Earlier this month, Federal Reserve Chair Janet Yellen delivered a careful, fact-laden speech about rising economic inequality. This proved so sufficiently alarming to conservatives that even the American Enterprise Institute’s Michael Strain, a moderate, wrote that Yellen is now “in danger of becoming a partisan hack.” Strain has kicked off a debate, hosted in the New York Times today, over Yellen’s apparently shocking breach of decorum.
The most striking thing about Yellen’s remarks is how cautiously she waded into the subject of inequality. Rather than actually state that rising inequality is a problem in American life, she merely conceded that it is “appropriate to ask whether this trend is compatible with values rooted in our nation’s history.” Strain concedes that Yellen withheld a personal opinion about whether the rising gap between rich and poor is good or bad — “even by focusing on income inequality,” he argues, “she has waded into politically choppy waters.”
It is true that inequality is a — more likely the — question the two parties most bitterly contest. Democrats propose domestic policies that would reduce inequality; Republicans propose policies that increase inequality, often to a historically unprecedented degree.
What’s more, the parties don’t merely disagree about the merits of inequality, they disagree about the merits of even acknowledging it. Republicans often deny that inequality is rising, or simply want to keep its existence off the public agenda. Remember Mitt Romney conceding that inequality should only be discussed in “quiet rooms”? So Strain is right about this. Merely by stating facts about inequality in public, even without taking a stand on it, Yellen has placed herself on one side of a partisan divide. It’s like saying “Jehovah.”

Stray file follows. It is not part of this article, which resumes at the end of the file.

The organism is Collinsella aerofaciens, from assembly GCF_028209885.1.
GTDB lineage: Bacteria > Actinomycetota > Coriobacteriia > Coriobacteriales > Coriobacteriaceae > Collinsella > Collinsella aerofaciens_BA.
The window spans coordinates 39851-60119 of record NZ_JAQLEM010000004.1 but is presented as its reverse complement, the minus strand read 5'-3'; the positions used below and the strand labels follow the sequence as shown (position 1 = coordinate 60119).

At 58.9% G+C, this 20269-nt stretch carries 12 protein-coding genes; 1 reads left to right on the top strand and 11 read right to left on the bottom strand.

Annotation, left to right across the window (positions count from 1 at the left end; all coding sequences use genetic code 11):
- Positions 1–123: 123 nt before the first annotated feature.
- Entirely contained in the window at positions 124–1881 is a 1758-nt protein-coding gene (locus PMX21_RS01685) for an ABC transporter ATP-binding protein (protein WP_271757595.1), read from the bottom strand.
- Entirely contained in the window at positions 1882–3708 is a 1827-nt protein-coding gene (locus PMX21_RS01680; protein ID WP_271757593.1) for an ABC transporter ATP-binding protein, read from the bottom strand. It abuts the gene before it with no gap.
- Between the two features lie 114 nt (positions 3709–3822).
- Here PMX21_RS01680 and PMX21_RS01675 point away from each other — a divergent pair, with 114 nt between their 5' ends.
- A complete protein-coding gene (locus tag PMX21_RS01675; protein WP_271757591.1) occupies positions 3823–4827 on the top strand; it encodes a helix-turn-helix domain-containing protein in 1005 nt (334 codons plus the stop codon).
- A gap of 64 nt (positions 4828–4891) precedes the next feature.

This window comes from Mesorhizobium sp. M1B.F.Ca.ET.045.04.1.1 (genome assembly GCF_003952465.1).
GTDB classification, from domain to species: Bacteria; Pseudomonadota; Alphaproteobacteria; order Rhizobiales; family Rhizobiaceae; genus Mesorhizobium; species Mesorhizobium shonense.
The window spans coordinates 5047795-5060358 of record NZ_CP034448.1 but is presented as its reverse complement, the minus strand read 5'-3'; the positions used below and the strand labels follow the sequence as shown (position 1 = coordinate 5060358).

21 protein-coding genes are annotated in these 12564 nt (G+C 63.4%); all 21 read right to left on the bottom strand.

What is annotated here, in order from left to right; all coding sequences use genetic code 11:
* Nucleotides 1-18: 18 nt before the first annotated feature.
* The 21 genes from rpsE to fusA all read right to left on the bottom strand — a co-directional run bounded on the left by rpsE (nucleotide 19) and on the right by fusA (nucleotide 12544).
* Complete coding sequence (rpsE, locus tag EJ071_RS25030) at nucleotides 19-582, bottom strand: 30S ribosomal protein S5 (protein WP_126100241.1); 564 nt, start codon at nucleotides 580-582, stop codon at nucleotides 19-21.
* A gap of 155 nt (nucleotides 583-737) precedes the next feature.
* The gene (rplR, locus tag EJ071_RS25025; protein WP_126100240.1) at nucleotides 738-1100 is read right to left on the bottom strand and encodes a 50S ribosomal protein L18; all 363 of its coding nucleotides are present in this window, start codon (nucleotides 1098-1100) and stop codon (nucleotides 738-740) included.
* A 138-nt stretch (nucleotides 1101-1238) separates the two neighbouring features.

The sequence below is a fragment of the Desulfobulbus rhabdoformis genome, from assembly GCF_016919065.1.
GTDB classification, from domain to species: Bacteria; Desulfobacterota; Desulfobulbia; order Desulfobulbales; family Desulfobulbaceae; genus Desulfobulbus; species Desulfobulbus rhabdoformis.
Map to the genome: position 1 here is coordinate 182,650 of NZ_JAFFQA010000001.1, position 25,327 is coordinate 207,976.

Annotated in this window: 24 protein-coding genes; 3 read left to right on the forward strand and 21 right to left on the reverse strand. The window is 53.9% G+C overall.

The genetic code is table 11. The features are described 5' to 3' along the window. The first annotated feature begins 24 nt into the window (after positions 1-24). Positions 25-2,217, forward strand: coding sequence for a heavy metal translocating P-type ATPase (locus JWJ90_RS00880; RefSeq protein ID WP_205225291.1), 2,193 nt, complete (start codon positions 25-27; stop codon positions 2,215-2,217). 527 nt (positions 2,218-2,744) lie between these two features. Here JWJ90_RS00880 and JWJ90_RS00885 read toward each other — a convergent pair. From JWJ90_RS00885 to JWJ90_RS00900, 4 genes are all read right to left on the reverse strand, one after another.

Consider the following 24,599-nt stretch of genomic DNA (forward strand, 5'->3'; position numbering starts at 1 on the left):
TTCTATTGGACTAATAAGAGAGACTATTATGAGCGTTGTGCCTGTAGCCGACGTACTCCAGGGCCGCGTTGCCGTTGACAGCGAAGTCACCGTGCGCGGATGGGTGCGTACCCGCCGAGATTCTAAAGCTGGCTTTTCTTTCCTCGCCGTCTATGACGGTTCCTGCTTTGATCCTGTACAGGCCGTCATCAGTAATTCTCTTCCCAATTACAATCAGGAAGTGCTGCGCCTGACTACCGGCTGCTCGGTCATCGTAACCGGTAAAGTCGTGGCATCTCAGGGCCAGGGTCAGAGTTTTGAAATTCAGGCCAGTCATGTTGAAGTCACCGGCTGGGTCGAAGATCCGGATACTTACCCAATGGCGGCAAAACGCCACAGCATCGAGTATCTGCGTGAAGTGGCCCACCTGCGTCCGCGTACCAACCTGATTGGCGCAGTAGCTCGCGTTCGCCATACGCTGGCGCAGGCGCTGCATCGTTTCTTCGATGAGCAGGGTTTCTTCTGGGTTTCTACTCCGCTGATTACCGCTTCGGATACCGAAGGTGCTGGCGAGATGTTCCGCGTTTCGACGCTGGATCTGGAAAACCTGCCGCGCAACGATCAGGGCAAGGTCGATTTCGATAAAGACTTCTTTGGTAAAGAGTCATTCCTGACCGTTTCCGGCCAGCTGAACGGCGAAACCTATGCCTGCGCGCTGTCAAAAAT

What Strain does not mention is that Yellen is hardly alone among Federal Reserve chairs. Her immediate predecessor, Ben Bernanke, steered clear of political debate as best as possible. But his predecessor, Alan Greenspan, had no such compunction. Hardly a week went by without Greenspan interjecting himself into the political debate. And Greenspan, a former follower of Ayn Rand with staunchly conservative views, had none of Yellen’s careful reserve. In 2001, he insisted, insanely, that massive tax cuts were needed lest the federal government completely pay off the federal debt and begin buying up stock, leading to socialism. In 2005, he endorsed President Bush’s idea of privatizing Social Security.
Is the new rule here that, starting now, the Federal Reserve chair has to stay completely out of partisan politics? Or is the rule that they need to stay out of politics unless they’re conservative?